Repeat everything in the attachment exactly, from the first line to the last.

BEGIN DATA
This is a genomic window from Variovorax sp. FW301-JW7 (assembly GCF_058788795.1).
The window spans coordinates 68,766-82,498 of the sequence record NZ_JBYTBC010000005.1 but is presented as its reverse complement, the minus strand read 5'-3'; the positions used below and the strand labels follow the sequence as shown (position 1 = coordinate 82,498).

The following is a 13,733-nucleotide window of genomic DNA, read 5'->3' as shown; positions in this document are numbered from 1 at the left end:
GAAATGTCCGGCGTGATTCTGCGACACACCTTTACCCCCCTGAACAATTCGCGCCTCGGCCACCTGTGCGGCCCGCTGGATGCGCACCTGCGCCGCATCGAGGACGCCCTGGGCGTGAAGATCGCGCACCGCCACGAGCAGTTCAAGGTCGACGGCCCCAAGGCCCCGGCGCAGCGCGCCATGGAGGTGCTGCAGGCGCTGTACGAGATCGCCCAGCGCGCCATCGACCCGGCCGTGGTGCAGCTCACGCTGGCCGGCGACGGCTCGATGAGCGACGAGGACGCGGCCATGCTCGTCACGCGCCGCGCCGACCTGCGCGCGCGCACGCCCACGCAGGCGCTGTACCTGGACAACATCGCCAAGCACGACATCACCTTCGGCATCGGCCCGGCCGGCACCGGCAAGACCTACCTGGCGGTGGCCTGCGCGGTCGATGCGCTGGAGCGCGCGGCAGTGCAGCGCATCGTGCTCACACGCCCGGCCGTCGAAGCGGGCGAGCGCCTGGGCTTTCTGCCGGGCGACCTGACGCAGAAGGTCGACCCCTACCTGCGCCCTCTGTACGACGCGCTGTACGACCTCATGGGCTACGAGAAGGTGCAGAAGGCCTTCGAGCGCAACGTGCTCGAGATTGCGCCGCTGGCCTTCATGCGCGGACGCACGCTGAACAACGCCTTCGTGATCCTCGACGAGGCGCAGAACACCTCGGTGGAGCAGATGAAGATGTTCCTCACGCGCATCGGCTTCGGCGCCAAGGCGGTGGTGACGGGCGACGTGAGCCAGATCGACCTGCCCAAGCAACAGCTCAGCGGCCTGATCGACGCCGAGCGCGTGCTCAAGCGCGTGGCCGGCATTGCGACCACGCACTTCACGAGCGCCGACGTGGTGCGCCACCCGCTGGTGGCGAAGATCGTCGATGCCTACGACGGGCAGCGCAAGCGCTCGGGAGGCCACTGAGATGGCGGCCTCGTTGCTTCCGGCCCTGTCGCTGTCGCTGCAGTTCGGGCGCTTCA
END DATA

This is a genomic window from Variovorax sp. FW301-JW7 (assembly GCF_058788795.1).
The window spans coordinates 68,766-82,498 of the sequence record NZ_JBYTBC010000005.1 but is presented as its reverse complement, the minus strand read 5'-3'; the positions used below and the strand labels follow the sequence as shown (position 1 = coordinate 82,498).

The following is a 13,733-nucleotide window of genomic DNA, read 5'->3' as shown; positions in this document are numbered from 1 at the left end:
GAAATGTCCGGCGTGATTCTGCGACACACCTTTACCCCCCTGAACAATTCGCGCCTCGGCCACCTGTGCGGCCCGCTGGATGCGCACCTGCGCCGCATCGAGGACGCCCTGGGCGTGAAGATCGCGCACCGCCACGAGCAGTTCAAGGTCGACGGCCCCAAGGCCCCGGCGCAGCGCGCCATGGAGGTGCTGCAGGCGCTGTACGAGATCGCCCAGCGCGCCATCGACCCGGCCGTGGTGCAGCTCACGCTGGCCGGCGACGGCTCGATGAGCGACGAGGACGCGGCCATGCTCGTCACGCGCCGCGCCGACCTGCGCGCGCGCACGCCCACGCAGGCGCTGTACCTGGACAACATCGCCAAGCACGACATCACCTTCGGCATCGGCCCGGCCGGCACCGGCAAGACCTACCTGGCGGTGGCCTGCGCGGTCGATGCGCTGGAGCGCGCGGCAGTGCAGCGCATCGTGCTCACACGCCCGGCCGTCGAAGCGGGCGAGCGCCTGGGCTTTCTGCCGGGCGACCTGACGCAGAAGGTCGACCCCTACCTGCGCCCTCTGTACGACGCGCTGTACGACCTCATGGGCTACGAGAAGGTGCAGAAGGCCTTCGAGCGCAACGTGCTCGAGATTGCGCCGCTGGCCTTCATGCGCGGACGCACGCTGAACAACGCCTTCGTGATCCTCGACGAGGCGCAGAACACCTCGGTGGAGCAGATGAAGATGTTCCTCACGCGCATCGGCTTCGGCGCCAAGGCGGTGGTGACGGGCGACGTGAGCCAGATCGACCTGCCCAAGCAACAGCTCAGCGGCCTGATCGACGCCGAGCGCGTGCTCAAGCGCGTGGCCGGCATTGCGACCACGCACTTCACGAGCGCCGACGTGGTGCGCCACCCGCTGGTGGCGAAGATCGTCGATGCCTACGACGGGCAGCGCAAGCGCTCGGGAGGCCACTGAGATGGCGGCCTCGTTGCTTCCGGCCCTGTCGCTGTCGCTGCAGTTCGGGCGCTTCA